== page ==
Saturday, March 7, 2009

Do You Believe?

I've heard it said that the greatest deception that Satan perpetrates on humanity, is convincing it that he does not exist.

I think God's greatest Truth, and perhaps His greatest challenge, is convincing us that He DOES exist, in the Eucharist.

A Fox News poll reported in 2004 that 71% of Americans believe in "the devil." I guess that's not so bad considering Satan and his demons work tirelessly against us. Of course, belief in the devil's existence doesn't necessarily translate to belief in what he's all about. I suspect a lot of these folks picture the devil as a hapless Elmer Fudd in a red little-devil suit with a rubber pitchfork and fake horns, rather than a fallen archangel who hates God and whose ultimate goal is to turn us against Him.

Now for the not-so-good news. The Center for Applied Research in the Apostolate, at Georgetown University, reports that only 57% of Catholics believe in the Real Presence. And since only 24% of Americans are Catholic, I suppose that works out to only about 14% of Americans believe in the Real Presence. Ouch.

Ironically, Satan desperately would like us to forget both him and God; and God both desires fervently that we believe and turn to him through the Source and Summit of our faith, and that we recognize the danger of the devil in our lives.

Kneeling during Mass, we recite the words that profoundly express this faith: "Lord, I am not worthy to receive you, but ONLY SAY THE WORD and I shall be healed."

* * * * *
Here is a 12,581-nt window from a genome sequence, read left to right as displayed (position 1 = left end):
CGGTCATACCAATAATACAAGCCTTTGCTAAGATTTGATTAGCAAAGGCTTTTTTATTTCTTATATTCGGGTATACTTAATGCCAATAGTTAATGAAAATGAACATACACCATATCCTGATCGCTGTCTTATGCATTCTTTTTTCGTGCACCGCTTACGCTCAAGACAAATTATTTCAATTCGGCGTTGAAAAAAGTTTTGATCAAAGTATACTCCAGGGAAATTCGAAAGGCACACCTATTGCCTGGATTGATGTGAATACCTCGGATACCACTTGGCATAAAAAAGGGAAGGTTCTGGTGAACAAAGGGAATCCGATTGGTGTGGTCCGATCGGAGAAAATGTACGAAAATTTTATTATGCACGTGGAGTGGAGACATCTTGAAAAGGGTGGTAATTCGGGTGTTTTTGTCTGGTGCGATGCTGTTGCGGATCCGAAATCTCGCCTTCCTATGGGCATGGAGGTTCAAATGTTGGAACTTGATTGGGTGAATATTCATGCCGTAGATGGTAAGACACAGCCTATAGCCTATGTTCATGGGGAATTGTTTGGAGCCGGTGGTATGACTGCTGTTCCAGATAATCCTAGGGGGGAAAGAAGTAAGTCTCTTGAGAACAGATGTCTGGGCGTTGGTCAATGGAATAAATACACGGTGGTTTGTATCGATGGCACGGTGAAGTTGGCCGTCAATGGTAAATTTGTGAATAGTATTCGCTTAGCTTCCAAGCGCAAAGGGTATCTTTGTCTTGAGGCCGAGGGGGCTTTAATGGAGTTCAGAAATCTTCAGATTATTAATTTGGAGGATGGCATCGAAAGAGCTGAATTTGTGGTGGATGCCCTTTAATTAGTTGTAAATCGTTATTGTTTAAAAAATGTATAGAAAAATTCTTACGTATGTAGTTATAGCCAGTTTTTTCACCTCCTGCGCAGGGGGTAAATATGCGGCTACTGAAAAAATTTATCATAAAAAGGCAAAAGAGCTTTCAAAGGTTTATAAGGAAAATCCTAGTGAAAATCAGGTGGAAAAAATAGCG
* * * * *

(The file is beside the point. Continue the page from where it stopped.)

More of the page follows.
Sunday, March 1, 2009

Nothing ... Except Three Books.

The Time Machine by H.G. Wells is one of my favorite books. This weekend I had the chance to watch the 1960 film version of the book. While the film started out promising, it moved steadily away from the book's story line and ended up a Hollywood love story. It was entirely unfortunate, but somewhat understandable. While the story makes a great book, it may not have the right qualities to make it big screen hit (not saying that’s a bad thing).

I do think a very disturbing parallel could be drawn between the Eloi and the Morlocks and certain elements in our society – but that’s another post.

In my opinion, the most interesting moment in the whole movie (which isn't found in the book) occurred at the very end. George, the inventor of the time machine, had left again for the future, this time to try and help humanity rebuild. George’s good friend David and George’s house keeper had just realized what George had done and had the following conversation:

David: It's not like Geogre to return empty handed. To try to rebuild civilization without a plan. He must have taken something with him.
House keeper: Nothing ... (turning to look at the book shelf) ... except three books.
David: Which three books?
House keeper: I don't know, is it important?
David: Oh, I suppose not. Only ... which three books whould have you taken?

After the conversation, the two paused and glanced slightly at the camera as if directing the question to the viewer (nice effect). And that’s where they left it - no supplied answers, just rolling credits. In my opinion it was a great way to end the movie. I thought it was a very interesting question and have spent the weekend thinking about it and haven't been able to come up with my "big three".

So, besides the classic How to Rebuild Human Civilization or Tastes Like Chicken: An Eloi-free Diet for the Busy Morlock, which three books would you bring along if you were ever needed to travel to the future and rebuild human civilization?